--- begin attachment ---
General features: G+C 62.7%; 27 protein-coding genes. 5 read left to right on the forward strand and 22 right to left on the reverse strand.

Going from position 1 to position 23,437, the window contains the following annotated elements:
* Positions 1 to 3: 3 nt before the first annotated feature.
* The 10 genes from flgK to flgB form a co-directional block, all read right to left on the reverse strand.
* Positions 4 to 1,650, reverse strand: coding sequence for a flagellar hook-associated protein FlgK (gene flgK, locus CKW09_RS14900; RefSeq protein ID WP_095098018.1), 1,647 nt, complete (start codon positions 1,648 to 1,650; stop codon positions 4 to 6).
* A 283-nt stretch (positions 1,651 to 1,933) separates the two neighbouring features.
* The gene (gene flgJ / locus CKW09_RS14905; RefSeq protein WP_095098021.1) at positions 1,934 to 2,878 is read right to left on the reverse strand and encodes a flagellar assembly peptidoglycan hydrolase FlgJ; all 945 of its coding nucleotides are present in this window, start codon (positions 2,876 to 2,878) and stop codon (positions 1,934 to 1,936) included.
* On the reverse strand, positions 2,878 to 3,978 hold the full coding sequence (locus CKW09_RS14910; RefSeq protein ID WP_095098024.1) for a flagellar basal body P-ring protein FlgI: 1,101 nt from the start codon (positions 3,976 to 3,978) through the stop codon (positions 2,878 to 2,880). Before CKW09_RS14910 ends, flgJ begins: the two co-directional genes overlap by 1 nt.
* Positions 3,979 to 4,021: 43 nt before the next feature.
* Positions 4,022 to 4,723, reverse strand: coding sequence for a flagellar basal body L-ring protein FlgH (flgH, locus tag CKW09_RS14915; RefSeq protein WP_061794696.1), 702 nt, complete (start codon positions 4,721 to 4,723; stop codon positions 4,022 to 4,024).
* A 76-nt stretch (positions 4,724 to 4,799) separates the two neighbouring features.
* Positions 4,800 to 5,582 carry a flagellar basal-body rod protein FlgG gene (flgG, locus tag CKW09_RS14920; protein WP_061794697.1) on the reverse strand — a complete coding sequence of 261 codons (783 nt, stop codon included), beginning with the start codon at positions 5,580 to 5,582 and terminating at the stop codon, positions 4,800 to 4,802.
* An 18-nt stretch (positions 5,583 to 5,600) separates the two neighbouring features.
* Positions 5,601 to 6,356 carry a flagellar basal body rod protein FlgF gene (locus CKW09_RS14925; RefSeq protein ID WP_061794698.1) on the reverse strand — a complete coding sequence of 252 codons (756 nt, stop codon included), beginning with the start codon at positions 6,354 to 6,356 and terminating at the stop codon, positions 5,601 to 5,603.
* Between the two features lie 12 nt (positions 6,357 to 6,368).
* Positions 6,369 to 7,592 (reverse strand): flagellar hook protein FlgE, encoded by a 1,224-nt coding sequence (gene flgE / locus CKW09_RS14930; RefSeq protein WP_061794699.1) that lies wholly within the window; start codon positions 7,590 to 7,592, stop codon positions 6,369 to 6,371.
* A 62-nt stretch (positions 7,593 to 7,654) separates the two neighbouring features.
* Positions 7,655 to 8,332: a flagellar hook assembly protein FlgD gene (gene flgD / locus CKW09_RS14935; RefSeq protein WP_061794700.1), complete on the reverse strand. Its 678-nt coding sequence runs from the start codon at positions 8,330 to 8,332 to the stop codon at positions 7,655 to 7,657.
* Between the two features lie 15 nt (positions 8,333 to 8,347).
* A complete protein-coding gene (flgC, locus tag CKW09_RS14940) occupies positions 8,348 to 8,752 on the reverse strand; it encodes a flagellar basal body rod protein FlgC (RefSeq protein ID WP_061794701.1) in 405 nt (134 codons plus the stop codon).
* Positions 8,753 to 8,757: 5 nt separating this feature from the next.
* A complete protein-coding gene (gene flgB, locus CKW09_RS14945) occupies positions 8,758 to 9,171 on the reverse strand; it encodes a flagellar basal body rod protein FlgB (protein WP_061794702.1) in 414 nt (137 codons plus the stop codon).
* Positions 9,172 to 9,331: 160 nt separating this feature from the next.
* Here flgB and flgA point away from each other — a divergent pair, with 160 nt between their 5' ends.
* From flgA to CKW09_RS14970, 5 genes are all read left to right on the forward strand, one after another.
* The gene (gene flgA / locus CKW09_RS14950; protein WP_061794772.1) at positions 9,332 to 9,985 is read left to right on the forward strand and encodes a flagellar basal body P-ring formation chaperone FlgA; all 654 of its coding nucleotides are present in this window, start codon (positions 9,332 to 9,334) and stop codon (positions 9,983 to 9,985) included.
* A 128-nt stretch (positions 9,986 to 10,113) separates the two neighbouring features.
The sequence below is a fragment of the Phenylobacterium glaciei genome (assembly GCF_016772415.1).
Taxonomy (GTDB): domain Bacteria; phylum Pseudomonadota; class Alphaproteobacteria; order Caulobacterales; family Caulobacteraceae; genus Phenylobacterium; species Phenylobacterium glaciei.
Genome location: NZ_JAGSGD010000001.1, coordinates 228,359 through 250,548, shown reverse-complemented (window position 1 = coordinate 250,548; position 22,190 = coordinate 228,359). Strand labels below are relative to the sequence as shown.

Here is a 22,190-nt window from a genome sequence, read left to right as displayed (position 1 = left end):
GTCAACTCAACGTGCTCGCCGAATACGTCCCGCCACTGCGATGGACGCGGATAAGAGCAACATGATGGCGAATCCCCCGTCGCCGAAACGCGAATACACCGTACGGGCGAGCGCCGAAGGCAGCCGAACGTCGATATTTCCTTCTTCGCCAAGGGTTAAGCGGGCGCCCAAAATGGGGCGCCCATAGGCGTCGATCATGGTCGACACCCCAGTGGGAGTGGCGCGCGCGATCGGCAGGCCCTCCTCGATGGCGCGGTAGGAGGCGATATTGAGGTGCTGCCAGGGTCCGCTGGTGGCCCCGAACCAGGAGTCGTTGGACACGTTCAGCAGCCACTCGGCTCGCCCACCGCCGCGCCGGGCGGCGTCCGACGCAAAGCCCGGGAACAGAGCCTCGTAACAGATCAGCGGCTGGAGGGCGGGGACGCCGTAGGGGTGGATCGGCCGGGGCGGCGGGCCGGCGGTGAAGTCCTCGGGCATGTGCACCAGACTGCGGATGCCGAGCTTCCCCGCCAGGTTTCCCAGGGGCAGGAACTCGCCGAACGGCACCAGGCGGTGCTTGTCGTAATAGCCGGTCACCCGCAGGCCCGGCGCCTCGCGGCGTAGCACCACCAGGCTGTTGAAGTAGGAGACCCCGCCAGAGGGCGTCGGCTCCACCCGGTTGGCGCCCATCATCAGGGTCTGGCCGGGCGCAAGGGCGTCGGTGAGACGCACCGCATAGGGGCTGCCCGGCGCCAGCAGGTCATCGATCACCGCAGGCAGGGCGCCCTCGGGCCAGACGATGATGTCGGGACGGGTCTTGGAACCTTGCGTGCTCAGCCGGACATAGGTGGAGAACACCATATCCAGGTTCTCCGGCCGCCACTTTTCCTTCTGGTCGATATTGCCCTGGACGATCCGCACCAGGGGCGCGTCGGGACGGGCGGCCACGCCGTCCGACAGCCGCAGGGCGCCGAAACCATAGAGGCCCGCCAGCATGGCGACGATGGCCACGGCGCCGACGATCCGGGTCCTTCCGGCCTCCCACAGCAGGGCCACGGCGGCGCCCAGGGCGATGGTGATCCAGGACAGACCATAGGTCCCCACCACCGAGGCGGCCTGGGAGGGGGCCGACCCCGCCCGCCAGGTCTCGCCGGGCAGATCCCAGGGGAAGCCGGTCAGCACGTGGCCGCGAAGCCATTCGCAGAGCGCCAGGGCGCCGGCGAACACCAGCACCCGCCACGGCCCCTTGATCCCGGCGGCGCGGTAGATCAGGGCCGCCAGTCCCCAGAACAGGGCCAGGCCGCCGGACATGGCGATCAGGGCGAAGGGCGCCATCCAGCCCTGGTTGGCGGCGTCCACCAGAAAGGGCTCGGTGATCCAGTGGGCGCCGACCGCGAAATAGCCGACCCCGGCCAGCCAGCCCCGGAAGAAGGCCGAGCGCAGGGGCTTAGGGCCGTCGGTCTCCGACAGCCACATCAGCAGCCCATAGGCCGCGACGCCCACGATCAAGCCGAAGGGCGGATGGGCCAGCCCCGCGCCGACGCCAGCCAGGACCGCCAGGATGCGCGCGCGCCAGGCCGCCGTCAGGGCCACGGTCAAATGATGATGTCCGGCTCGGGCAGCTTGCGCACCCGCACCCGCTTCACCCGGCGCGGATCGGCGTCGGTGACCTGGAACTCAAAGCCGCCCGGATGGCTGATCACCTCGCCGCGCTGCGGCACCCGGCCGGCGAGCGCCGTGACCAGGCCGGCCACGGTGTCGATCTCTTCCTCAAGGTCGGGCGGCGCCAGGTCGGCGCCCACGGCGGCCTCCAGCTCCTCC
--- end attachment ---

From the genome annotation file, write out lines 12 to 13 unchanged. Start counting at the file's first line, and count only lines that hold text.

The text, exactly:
* Positions 4,800 to 5,582 carry a flagellar basal-body rod protein FlgG gene (flgG, locus tag CKW09_RS14920; protein WP_061794697.1) on the reverse strand — a complete coding sequence of 261 codons (783 nt, stop codon included), beginning with the start codon at positions 5,580 to 5,582 and terminating at the stop codon, positions 4,800 to 4,802.
* An 18-nt stretch (positions 5,583 to 5,600) separates the two neighbouring features.